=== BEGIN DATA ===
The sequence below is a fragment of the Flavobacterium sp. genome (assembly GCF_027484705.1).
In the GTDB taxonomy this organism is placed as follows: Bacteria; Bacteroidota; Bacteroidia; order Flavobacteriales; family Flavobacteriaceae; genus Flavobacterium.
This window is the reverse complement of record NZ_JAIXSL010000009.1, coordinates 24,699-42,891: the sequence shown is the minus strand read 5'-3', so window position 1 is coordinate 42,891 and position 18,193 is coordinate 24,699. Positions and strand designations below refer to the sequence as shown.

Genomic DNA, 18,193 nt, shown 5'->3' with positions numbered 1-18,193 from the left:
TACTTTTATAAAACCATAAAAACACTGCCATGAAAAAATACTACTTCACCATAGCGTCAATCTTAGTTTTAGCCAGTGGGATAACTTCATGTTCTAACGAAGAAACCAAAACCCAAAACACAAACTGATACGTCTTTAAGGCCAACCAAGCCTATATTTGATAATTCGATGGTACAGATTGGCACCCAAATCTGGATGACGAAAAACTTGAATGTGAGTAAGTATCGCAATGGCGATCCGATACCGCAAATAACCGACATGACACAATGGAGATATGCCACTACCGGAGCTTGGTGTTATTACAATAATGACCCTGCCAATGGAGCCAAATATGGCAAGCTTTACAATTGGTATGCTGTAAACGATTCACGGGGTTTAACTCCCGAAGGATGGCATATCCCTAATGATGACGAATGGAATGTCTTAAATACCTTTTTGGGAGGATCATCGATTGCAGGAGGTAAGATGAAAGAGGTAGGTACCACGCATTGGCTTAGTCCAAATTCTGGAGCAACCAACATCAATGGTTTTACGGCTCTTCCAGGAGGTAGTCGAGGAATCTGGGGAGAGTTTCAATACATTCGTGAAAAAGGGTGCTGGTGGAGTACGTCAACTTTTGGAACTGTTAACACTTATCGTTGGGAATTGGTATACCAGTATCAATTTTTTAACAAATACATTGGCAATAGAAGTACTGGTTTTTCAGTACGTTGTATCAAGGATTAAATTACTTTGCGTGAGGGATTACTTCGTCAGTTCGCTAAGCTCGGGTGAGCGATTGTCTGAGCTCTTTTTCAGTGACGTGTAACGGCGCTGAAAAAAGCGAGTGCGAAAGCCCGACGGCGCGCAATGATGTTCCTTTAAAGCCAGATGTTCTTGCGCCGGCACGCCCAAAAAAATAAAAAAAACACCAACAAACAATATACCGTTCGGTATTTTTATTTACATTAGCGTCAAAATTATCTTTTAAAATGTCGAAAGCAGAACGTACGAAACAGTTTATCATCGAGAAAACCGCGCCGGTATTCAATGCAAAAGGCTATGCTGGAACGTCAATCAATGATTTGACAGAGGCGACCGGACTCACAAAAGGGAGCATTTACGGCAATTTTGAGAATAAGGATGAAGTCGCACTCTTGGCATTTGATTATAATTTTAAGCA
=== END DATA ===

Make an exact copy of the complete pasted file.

The sequence below is a fragment of the Flavobacterium sp. genome (assembly GCF_027484705.1).
In the GTDB taxonomy this organism is placed as follows: Bacteria; Bacteroidota; Bacteroidia; order Flavobacteriales; family Flavobacteriaceae; genus Flavobacterium.
This window is the reverse complement of record NZ_JAIXSL010000009.1, coordinates 24,699-42,891: the sequence shown is the minus strand read 5'-3', so window position 1 is coordinate 42,891 and position 18,193 is coordinate 24,699. Positions and strand designations below refer to the sequence as shown.

Genomic DNA, 18,193 nt, shown 5'->3' with positions numbered 1-18,193 from the left:
TACTTTTATAAAACCATAAAAACACTGCCATGAAAAAATACTACTTCACCATAGCGTCAATCTTAGTTTTAGCCAGTGGGATAACTTCATGTTCTAACGAAGAAACCAAAACCCAAAACACAAACTGATACGTCTTTAAGGCCAACCAAGCCTATATTTGATAATTCGATGGTACAGATTGGCACCCAAATCTGGATGACGAAAAACTTGAATGTGAGTAAGTATCGCAATGGCGATCCGATACCGCAAATAACCGACATGACACAATGGAGATATGCCACTACCGGAGCTTGGTGTTATTACAATAATGACCCTGCCAATGGAGCCAAATATGGCAAGCTTTACAATTGGTATGCTGTAAACGATTCACGGGGTTTAACTCCCGAAGGATGGCATATCCCTAATGATGACGAATGGAATGTCTTAAATACCTTTTTGGGAGGATCATCGATTGCAGGAGGTAAGATGAAAGAGGTAGGTACCACGCATTGGCTTAGTCCAAATTCTGGAGCAACCAACATCAATGGTTTTACGGCTCTTCCAGGAGGTAGTCGAGGAATCTGGGGAGAGTTTCAATACATTCGTGAAAAAGGGTGCTGGTGGAGTACGTCAACTTTTGGAACTGTTAACACTTATCGTTGGGAATTGGTATACCAGTATCAATTTTTTAACAAATACATTGGCAATAGAAGTACTGGTTTTTCAGTACGTTGTATCAAGGATTAAATTACTTTGCGTGAGGGATTACTTCGTCAGTTCGCTAAGCTCGGGTGAGCGATTGTCTGAGCTCTTTTTCAGTGACGTGTAACGGCGCTGAAAAAAGCGAGTGCGAAAGCCCGACGGCGCGCAATGATGTTCCTTTAAAGCCAGATGTTCTTGCGCCGGCACGCCCAAAAAAATAAAAAAAACACCAACAAACAATATACCGTTCGGTATTTTTATTTACATTAGCGTCAAAATTATCTTTTAAAATGTCGAAAGCAGAACGTACGAAACAGTTTATCATCGAGAAAACCGCGCCGGTATTCAATGCAAAAGGCTATGCTGGAACGTCAATCAATGATTTGACAGAGGCGACCGGACTCACAAAAGGGAGCATTTACGGCAATTTTGAGAATAAGGATGAAGTCGCACTCTTGGCATTTGATTATAATTTTAAGCA